Internet Shakespeare Editions

About this text

  • Title: King Lear (Folio 1, 1623)
  • Editor: Michael Best
  • ISBN: 978-1-55058-463-9

    Copyright Michael Best. This text may be freely used for educational, non-profit purposes; for all other uses contact the Editor.
    Author: William Shakespeare
    Editor: Michael Best
    Not Peer Reviewed

    King Lear (Folio 1, 1623)

    Scena Secunda.
    Enter Gonerill, Bastard, and Steward.
    Gon. Welcome my Lord. I meruell our mild husband
    Not met vs on the way. Now, where's your Master?
    2270Stew. Madam within, but neuer man so chang'd:
    I told him of the Army that was Landed:
    He smil'd at it. I told him you were comming,
    His answer was, the worse. Of Glosters Treachery,
    And of the loyall Seruice of his Sonne
    2275When I inform'd him, then he call'd me Sot,
    And told me I had turn'd the wrong side out:
    What most he should dislike, seemes pleasant to him;
    What like, offensiue.
    Gon. Then shall you go no further.
    2280It is the Cowish terror of his spirit
    That dares not vndertake: Hee'l not feele wrongs
    Which tye him to an answer: our wishes on the way
    May proue effects. Backe Edmond to my Brother,
    Hasten his Musters, and conduct his powres.
    2285I must change names at home, and giue the Distaffe
    Into my Husbands hands. This trustie Seruant
    Shall passe betweene vs: ere long you are like to heare
    (If you dare venture in your owne behalfe)
    A Mistresses command. Weare this; spare speech,
    2290Decline your head. This kisse, if it durst speake
    Would stretch thy Spirits vp into the ayre:
    Conceiue, and fare thee well.
    Bast. Yours in the rankes of death. Exit.
    Gon. My most deere Gloster.
    2295Oh, the difference of man, and man,
    To thee a Womans seruices are due,
    My Foole vsurpes my body.
    Stew. Madam, here come's my Lord.
    Enter Albany.
    2300Gon. I haue beene worth the whistle.
    Alb. Oh Gonerill,
    You are not worth the dust which the rude winde
    Blowes in your face.
    Gon. Milke-Liuer'd man,
    2305That bear'st a cheeke for blowes, a head for wrongs,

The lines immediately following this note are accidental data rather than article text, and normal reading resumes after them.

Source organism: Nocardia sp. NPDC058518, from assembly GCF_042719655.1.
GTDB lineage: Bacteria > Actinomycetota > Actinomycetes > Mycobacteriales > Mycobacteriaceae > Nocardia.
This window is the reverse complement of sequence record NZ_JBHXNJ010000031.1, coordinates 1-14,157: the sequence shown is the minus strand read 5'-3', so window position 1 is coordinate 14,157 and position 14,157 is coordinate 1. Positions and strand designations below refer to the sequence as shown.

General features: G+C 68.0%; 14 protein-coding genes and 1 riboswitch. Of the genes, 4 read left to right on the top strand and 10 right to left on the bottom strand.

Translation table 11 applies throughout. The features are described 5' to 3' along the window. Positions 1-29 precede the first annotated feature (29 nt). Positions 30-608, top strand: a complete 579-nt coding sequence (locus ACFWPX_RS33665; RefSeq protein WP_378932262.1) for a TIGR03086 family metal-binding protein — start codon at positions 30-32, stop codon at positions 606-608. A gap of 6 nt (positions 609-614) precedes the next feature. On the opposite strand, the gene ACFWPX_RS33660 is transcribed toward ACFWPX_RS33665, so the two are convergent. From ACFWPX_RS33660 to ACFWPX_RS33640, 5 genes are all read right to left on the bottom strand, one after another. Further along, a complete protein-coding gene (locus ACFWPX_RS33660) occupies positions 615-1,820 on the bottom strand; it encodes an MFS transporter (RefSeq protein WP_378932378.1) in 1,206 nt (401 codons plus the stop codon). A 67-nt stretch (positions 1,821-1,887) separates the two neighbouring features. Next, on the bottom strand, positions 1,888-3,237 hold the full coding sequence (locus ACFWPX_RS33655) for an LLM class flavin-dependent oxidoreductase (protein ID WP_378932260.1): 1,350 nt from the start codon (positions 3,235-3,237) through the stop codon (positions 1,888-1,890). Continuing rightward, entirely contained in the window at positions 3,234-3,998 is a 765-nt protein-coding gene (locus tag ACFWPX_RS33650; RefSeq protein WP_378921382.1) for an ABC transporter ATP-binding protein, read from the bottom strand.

Who hast not in thy browes an eye-discerning
    Thine Honor, from thy suffering.
    Alb. See thy selfe diuell:
    Proper deformitie seemes not in the Fiend
    2310So horrid as in woman.
    Gon. Oh vaine Foole.
    Enter a Messenger.
    Mes. Oh my good Lord, the Duke of Cornwals dead,
    Slaine by his Seruant, going to put out
    2315The other eye of Glouster.
    Alb. Glousters eyes.
    Mes. A Seruant that he bred, thrill'd with remorse,
    Oppos'd against the act: bending his Sword
    To his great Master, who, threat-enrag'd
    2320Flew on him, and among'st them fell'd him dead,
    But not without that harmefull stroke, which since
    Hath pluckt him after.
    Alb. This shewes you are aboue
    You Iustices, that these our neather crimes
    2325So speedily can venge. But (O poore Glouster)
    Lost he his other eye?
    Mes. Both, both, my Lord.
    This Leter Madam, craues a speedy answer:
    'Tis from your Sister.
    2330Gon. One way I like this well,
    But being widdow, and my Glouster with her,
    May all the building in my fancie plucke
    Vpon my hatefull life. Another way
    The Newes is not so tart. Ile read, and answer.
    2335Alb. Where was his Sonne,
    When they did take his eyes?
    Mes. Come with my Lady hither.
    Alb. He is not heere.
    Mes. No my good Lord, I met him backe againe.
    2340Alb. Knowes he the wickednesse?
    Mes. I my good Lord: 'twas he inform'd against him
    And quit the house on purpose, that their punishment
    Might haue the freer course.
    Alb. Glouster, I liue
    2345To thanke thee for the loue thou shew'dst the King,
    And to reuenge thine eyes. Come hither Friend,
    Tell me what more thou know'st. Exeunt.